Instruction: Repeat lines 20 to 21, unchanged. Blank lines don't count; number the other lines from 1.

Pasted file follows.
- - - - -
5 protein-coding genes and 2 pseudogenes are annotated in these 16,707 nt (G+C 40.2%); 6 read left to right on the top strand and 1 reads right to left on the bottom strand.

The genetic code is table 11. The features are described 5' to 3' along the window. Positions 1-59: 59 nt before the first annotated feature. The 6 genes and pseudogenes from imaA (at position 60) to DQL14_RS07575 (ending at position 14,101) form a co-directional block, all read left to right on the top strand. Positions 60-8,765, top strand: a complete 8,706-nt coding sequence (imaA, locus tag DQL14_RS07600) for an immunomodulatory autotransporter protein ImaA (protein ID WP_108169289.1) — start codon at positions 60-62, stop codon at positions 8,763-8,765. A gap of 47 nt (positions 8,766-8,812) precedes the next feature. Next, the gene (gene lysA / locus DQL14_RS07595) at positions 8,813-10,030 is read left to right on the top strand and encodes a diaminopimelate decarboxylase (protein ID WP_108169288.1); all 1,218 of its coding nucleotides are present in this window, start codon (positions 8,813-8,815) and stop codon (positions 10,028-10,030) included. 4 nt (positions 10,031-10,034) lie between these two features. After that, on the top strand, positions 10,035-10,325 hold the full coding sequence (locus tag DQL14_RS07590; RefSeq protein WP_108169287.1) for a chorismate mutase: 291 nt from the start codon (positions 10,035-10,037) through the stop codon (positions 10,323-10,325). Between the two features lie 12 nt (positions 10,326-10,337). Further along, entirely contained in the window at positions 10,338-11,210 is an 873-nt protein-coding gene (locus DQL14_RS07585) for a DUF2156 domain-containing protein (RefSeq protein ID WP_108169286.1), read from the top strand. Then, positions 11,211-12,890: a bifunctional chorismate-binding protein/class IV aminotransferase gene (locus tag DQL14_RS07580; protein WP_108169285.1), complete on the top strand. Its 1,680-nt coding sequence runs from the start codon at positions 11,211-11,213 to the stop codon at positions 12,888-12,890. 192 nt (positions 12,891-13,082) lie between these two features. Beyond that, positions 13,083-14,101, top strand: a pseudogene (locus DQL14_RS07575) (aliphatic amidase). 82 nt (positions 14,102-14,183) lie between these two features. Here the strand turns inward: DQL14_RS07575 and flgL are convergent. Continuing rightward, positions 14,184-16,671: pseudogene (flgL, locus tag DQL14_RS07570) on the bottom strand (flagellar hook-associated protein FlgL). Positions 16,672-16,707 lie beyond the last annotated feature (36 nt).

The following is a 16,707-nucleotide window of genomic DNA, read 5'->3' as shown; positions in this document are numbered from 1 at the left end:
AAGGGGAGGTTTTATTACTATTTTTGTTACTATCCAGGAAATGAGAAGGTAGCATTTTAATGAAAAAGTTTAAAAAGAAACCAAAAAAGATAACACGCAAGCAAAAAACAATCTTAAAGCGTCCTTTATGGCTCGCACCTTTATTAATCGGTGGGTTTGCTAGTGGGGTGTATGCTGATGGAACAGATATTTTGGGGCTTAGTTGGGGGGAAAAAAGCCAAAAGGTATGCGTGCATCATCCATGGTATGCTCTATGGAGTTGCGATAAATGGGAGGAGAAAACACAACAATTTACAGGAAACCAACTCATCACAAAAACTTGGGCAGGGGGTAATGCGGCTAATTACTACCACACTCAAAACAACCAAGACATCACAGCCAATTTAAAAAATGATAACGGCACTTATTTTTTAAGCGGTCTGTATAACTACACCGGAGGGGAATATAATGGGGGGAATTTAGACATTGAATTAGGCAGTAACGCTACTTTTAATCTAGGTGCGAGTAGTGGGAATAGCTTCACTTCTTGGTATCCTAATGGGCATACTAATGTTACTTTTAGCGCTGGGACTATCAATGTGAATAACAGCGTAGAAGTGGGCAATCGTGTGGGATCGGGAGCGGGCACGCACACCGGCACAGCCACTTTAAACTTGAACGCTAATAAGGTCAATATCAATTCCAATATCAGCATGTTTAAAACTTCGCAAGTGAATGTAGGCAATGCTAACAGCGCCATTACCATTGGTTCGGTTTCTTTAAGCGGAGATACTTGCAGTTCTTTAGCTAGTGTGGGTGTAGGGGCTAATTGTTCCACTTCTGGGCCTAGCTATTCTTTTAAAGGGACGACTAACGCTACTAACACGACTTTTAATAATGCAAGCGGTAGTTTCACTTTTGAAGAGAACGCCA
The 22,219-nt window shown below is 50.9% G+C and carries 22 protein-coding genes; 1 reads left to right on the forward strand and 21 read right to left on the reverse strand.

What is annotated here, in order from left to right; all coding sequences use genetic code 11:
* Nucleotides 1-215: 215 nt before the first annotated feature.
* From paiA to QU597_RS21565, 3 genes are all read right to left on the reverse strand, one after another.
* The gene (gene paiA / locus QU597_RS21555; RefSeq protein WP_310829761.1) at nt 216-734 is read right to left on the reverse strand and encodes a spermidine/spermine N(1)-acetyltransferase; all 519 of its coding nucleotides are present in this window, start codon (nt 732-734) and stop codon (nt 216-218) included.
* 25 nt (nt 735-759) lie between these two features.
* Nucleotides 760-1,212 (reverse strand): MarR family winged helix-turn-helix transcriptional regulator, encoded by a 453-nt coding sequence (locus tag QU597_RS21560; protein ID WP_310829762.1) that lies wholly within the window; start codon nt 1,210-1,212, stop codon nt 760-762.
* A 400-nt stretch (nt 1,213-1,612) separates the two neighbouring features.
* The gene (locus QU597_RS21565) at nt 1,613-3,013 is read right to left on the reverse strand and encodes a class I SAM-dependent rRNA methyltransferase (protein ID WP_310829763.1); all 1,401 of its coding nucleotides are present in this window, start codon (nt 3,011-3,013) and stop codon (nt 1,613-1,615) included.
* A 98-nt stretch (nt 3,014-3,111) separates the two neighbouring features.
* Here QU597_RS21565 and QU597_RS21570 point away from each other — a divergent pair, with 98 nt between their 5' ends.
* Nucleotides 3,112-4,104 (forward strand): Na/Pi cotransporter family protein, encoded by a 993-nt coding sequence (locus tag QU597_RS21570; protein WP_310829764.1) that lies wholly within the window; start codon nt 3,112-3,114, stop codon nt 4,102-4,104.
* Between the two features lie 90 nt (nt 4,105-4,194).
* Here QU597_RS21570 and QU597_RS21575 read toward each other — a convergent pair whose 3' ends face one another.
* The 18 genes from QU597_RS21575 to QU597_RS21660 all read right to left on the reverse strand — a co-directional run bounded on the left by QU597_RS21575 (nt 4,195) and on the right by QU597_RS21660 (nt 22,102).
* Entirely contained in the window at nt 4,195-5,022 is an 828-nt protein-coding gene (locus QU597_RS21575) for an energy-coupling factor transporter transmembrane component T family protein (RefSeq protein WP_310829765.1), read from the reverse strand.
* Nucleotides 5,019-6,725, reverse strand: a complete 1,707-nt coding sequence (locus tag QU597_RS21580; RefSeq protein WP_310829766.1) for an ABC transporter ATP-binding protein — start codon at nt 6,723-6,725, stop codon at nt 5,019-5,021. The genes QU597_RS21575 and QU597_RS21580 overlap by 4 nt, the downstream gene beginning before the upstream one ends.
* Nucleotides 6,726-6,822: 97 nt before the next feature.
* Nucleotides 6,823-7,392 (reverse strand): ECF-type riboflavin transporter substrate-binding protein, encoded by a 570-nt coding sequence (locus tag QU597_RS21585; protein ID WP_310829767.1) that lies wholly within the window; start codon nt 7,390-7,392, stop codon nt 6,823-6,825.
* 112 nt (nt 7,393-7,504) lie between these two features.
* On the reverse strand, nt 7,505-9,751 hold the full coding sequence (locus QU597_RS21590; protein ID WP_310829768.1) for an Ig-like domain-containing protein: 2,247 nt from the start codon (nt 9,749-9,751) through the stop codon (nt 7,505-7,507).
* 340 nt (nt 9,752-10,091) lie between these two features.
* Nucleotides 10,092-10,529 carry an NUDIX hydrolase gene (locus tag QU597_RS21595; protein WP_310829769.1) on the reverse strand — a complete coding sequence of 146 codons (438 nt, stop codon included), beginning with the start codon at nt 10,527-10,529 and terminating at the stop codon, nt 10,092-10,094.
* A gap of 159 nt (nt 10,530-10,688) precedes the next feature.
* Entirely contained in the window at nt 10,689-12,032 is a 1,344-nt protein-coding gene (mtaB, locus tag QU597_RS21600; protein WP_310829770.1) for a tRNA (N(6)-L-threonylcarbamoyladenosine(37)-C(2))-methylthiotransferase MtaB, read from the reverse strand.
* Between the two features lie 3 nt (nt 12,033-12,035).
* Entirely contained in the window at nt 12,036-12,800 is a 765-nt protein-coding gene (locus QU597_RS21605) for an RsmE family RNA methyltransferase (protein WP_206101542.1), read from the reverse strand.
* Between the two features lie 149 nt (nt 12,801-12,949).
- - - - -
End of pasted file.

* Entirely contained in the window at nt 4,195-5,022 is an 828-nt protein-coding gene (locus QU597_RS21575) for an energy-coupling factor transporter transmembrane component T family protein (RefSeq protein WP_310829765.1), read from the reverse strand.
* Nucleotides 5,019-6,725, reverse strand: a complete 1,707-nt coding sequence (locus tag QU597_RS21580; RefSeq protein WP_310829766.1) for an ABC transporter ATP-binding protein — start codon at nt 6,723-6,725, stop codon at nt 5,019-5,021. The genes QU597_RS21575 and QU597_RS21580 overlap by 4 nt, the downstream gene beginning before the upstream one ends.